- WTI crude oil is in a state of contango, which will cost USO shareholders roughly 17 cents per share this month.
- The net long position for speculators is still too high.
- A V-shaped recovery in oil is unlikely.
By Ivan Y.
WTI and Brent crude oil prices finished 2014 down 46% and 48%, respectively. Besides a surplus in oil, which is expected to be more than 1 million bpd in 2015 for OPEC oil based on current production levels, a rising U.S. Dollar, and negative momentum, there are two other factors that are currently working against investors in The United States Oil ETF, LP (NYSEARCA:USO ).
Back to Contango
Just a few months ago, WTI oil was in a slight backwardization. This provided a slight benefit to USO shareholders due to the fact that the fund was paying a cheaper price when it rolled over its crude contracts every month. However, WTI oil is currently in a state of contango. Although it is not a big spread, the fund will have to pay a premium when it does its monthly rollovers. Based on Friday's closing price, the March 2015 contract is 45 cents more expensive than the February 2015 contract. That represents a 0.85% premium and is equivalent to about 17 cents in the share price of USO. If the spread does not change this month, investors should expect USO to deteriorate in value by about 17 cents per share this month. This may not affect short-term traders, but anyone who plans to hold USO for a longer period can consider selling out-of-the-money covered call options to make up for the expected loss. For example, currently, the January (5th week) $23 call is priced at 18 cents on the bid. Selling that call should be sufficient to compensate for the expected contango loss. USO would have to rise by over 15% in order for that call to be in-the-money, so it's likely to expire worthless.
The COT Report
Another issue that could put a damper on USO is the fact that speculators, according to the most recent COT report for positions as of December 23, 2014, still have a very high net long position. The so-called speculators (e.g. hedge funds) are not considered to be the smart money in the commodity markets. The report shows that they are net long by 320,337 contracts. That is significantly less than the peak of roughly 450k contracts during last June, but it is still high when compared historically. Prior to 2011, which you can see in the chart below, the net long position had not exceeded 250k contracts, and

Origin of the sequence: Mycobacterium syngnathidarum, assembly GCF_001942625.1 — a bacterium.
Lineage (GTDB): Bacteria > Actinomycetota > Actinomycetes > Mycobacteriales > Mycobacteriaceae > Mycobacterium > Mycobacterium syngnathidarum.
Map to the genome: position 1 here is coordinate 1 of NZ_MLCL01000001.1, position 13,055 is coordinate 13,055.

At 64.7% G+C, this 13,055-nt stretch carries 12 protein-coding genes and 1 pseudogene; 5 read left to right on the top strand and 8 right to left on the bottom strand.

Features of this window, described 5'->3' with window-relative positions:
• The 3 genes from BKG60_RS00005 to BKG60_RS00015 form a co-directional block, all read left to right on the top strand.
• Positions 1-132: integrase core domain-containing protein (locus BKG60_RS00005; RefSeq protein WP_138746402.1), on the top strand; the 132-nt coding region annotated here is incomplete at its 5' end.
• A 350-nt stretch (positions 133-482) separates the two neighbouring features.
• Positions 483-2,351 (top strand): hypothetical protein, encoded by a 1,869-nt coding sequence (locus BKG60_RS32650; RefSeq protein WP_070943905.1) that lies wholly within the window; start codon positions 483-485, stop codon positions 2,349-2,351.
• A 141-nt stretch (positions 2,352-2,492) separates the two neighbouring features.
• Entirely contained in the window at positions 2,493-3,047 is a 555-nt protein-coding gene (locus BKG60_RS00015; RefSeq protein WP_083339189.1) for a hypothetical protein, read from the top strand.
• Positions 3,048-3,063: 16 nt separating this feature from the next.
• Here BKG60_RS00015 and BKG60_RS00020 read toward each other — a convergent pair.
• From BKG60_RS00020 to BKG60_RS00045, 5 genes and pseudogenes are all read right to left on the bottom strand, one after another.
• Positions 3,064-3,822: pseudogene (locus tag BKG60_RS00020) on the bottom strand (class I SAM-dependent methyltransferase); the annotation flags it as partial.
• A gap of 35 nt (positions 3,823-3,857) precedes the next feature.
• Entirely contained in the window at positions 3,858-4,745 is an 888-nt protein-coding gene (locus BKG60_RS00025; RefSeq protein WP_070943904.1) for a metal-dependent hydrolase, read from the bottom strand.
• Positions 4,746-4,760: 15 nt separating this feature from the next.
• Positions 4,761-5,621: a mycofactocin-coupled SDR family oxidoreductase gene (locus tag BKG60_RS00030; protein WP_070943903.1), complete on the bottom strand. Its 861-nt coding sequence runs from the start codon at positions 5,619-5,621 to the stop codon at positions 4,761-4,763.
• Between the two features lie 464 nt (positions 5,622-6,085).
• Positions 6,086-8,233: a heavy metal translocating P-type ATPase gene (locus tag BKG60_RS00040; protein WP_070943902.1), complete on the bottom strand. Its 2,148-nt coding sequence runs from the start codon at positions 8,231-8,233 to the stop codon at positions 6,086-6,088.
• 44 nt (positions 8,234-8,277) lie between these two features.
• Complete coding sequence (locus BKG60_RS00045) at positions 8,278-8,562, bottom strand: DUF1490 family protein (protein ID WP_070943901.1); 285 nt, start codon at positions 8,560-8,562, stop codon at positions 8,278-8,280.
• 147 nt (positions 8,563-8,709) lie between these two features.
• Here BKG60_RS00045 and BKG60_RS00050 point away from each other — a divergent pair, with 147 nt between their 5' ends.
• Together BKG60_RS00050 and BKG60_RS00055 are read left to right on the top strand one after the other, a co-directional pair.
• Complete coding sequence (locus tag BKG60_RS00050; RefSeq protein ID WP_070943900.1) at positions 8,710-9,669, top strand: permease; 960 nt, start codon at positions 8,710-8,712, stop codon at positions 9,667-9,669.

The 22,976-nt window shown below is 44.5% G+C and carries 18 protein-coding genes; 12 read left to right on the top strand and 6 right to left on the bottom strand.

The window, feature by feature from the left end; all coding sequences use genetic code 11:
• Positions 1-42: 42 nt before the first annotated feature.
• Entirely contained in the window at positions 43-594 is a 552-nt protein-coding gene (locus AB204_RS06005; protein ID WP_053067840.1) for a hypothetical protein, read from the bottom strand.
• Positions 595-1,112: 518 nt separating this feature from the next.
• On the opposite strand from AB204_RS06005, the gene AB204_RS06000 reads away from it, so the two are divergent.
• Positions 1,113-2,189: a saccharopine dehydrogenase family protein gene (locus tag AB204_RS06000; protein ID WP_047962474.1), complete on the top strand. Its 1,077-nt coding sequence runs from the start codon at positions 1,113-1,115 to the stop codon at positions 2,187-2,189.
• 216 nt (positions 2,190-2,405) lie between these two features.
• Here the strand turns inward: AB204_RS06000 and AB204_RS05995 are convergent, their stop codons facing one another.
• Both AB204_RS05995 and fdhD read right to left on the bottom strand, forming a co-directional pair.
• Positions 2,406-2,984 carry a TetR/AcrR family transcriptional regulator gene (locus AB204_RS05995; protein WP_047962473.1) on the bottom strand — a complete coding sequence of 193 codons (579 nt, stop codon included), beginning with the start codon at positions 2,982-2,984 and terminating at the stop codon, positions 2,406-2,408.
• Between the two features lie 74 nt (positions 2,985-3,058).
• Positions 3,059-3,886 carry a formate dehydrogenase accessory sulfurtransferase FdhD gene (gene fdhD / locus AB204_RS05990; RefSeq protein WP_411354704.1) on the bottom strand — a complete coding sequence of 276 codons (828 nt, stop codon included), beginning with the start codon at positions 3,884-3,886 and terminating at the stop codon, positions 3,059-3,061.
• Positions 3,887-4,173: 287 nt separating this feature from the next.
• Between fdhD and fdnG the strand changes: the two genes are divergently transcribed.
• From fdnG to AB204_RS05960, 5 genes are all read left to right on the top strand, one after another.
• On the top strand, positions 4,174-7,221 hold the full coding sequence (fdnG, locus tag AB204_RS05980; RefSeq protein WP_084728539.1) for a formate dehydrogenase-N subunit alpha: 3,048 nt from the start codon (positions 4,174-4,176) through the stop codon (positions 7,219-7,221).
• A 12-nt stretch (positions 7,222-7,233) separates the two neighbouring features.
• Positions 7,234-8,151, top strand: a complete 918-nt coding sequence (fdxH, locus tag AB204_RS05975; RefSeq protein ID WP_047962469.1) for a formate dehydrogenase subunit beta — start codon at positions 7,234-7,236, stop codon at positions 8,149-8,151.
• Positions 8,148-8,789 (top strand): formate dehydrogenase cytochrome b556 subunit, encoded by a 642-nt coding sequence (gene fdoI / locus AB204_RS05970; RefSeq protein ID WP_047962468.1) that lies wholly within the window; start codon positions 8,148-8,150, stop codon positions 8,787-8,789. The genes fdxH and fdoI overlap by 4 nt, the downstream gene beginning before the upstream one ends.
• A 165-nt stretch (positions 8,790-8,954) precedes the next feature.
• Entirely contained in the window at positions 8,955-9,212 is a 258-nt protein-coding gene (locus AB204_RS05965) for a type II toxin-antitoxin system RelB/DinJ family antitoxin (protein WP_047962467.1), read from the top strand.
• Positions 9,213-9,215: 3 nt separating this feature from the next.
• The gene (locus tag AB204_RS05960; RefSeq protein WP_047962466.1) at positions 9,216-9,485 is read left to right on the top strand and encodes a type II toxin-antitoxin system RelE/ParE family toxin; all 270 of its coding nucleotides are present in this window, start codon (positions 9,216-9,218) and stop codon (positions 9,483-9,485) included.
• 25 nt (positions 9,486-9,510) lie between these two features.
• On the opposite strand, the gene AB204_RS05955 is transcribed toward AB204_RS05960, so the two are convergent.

even 100k during that period was considered to be extremely high.
The fact that speculators still have a very high net long position, at least when compared historically, means that there probably needs to be more liquidation before we arrive at a more normalized net long position.
Thoughts on Price
In hindsight, I was clearly wrong about where the price of oil would bottom. Back in October, I suggested that Brent oil would bottom around $85 (which would've been roughly $80 for WTI) because that was Saudi Arabia's fiscal breakeven point. I completely underestimated the political and competitive risks to that assumption. First, at least in my opinion, one of the primary reasons for oil's collapse was due to an orchestrated attempt by the U.S. (via Saudi Arabia's refusal to defend the price) to punish Vladamir Putin for his extra-curricular activities in Ukraine. This is an obvious strategy that works due to the Russian government's reliance on oil & gas sales for revenue.
Second, it is also obvious that Saudi Arabia also wants to curtail the shale oil revolution in the U.S. It seems like every week, some person associated with OPEC will say something that indicates that they will not cut production and will let market forces dictate the price, even if it drops to $20 according to a Saudi oil minister. How many times do they need to keep repeating the same message?
That being said, oil has already been pushed down enough to curtail cap-ex spending by many producers. Here are a few examples:
- Penn West (NYSE:PWE ) cuts 2015 cap-ex by $215 million
- ConocoPhillips (NYSE:COP ) cuts 2015 cap-ex by 20%
- Marathon Oil (NYSE:MRO ) cuts 2015 cap-ex by 20%
However, low prices probably need to persists for several months at least in order for exploration and production to be cut in the longer-term. It really looks like Saudi Arabia is willing to suffer in the short-term in order to benefit in the long-term. Based on that, a V-shaped rebound in oil is unlikely. Saudi Arabia could, if they wanted to, move the price back up immediately just by making an announcement that they will cut production, but it doesn't look like they want to do that. I think USO is going to struggle for several more weeks or months.
Disclosure: The author is long USO. (More. ) The author wrote this article themselves, and it expresses their own opinions. The author is not receiving compensation for it (other than from Seeking Alpha). The author has no business relationship with any company whose stock is mentioned in this article.